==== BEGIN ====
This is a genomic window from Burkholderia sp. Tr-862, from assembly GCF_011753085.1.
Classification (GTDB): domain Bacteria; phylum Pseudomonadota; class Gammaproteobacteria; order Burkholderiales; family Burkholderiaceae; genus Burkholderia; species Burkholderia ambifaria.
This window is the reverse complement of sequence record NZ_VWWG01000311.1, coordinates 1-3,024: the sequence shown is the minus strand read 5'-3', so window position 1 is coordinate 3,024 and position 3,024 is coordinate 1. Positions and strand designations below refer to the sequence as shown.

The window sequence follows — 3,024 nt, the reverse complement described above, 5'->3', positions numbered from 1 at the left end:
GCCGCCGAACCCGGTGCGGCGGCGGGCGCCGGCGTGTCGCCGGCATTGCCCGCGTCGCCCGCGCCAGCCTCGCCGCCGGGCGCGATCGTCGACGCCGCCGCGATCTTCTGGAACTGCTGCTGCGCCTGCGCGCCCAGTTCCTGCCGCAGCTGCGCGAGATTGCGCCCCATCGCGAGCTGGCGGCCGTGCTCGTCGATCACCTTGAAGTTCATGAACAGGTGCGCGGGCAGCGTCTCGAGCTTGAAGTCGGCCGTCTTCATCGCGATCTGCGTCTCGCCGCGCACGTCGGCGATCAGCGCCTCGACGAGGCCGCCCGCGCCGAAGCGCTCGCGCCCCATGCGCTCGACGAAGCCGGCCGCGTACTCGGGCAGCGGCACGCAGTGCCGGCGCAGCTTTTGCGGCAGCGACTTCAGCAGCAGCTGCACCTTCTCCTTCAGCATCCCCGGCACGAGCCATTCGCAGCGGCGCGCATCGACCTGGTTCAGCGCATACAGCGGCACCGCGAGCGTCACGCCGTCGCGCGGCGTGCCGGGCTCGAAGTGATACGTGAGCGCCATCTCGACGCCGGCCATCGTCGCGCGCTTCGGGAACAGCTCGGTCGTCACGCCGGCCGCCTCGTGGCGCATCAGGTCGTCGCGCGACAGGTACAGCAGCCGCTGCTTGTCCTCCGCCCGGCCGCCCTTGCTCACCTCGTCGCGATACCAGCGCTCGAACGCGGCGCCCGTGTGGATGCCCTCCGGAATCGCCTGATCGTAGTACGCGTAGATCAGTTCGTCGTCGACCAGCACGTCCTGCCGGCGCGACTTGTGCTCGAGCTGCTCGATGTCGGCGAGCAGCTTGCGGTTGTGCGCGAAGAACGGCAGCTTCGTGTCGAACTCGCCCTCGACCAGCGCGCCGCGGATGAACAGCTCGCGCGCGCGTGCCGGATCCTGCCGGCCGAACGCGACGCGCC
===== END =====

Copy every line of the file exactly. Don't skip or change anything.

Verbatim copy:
This is a genomic window from Burkholderia sp. Tr-862, from assembly GCF_011753085.1.
Classification (GTDB): domain Bacteria; phylum Pseudomonadota; class Gammaproteobacteria; order Burkholderiales; family Burkholderiaceae; genus Burkholderia; species Burkholderia ambifaria.
This window is the reverse complement of sequence record NZ_VWWG01000311.1, coordinates 1-3,024: the sequence shown is the minus strand read 5'-3', so window position 1 is coordinate 3,024 and position 3,024 is coordinate 1. Positions and strand designations below refer to the sequence as shown.

The window sequence follows — 3,024 nt, the reverse complement described above, 5'->3', positions numbered from 1 at the left end:
GCCGCCGAACCCGGTGCGGCGGCGGGCGCCGGCGTGTCGCCGGCATTGCCCGCGTCGCCCGCGCCAGCCTCGCCGCCGGGCGCGATCGTCGACGCCGCCGCGATCTTCTGGAACTGCTGCTGCGCCTGCGCGCCCAGTTCCTGCCGCAGCTGCGCGAGATTGCGCCCCATCGCGAGCTGGCGGCCGTGCTCGTCGATCACCTTGAAGTTCATGAACAGGTGCGCGGGCAGCGTCTCGAGCTTGAAGTCGGCCGTCTTCATCGCGATCTGCGTCTCGCCGCGCACGTCGGCGATCAGCGCCTCGACGAGGCCGCCCGCGCCGAAGCGCTCGCGCCCCATGCGCTCGACGAAGCCGGCCGCGTACTCGGGCAGCGGCACGCAGTGCCGGCGCAGCTTTTGCGGCAGCGACTTCAGCAGCAGCTGCACCTTCTCCTTCAGCATCCCCGGCACGAGCCATTCGCAGCGGCGCGCATCGACCTGGTTCAGCGCATACAGCGGCACCGCGAGCGTCACGCCGTCGCGCGGCGTGCCGGGCTCGAAGTGATACGTGAGCGCCATCTCGACGCCGGCCATCGTCGCGCGCTTCGGGAACAGCTCGGTCGTCACGCCGGCCGCCTCGTGGCGCATCAGGTCGTCGCGCGACAGGTACAGCAGCCGCTGCTTGTCCTCCGCCCGGCCGCCCTTGCTCACCTCGTCGCGATACCAGCGCTCGAACGCGGCGCCCGTGTGGATGCCCTCCGGAATCGCCTGATCGTAGTACGCGTAGATCAGTTCGTCGTCGACCAGCACGTCCTGCCGGCGCGACTTGTGCTCGAGCTGCTCGATGTCGGCGAGCAGCTTGCGGTTGTGCGCGAAGAACGGCAGCTTCGTGTCGAACTCGCCCTCGACCAGCGCGCCGCGGATGAACAGCTCGCGCGCGCGTGCCGGATCCTGCCGGCCGAACGCGACGCGCC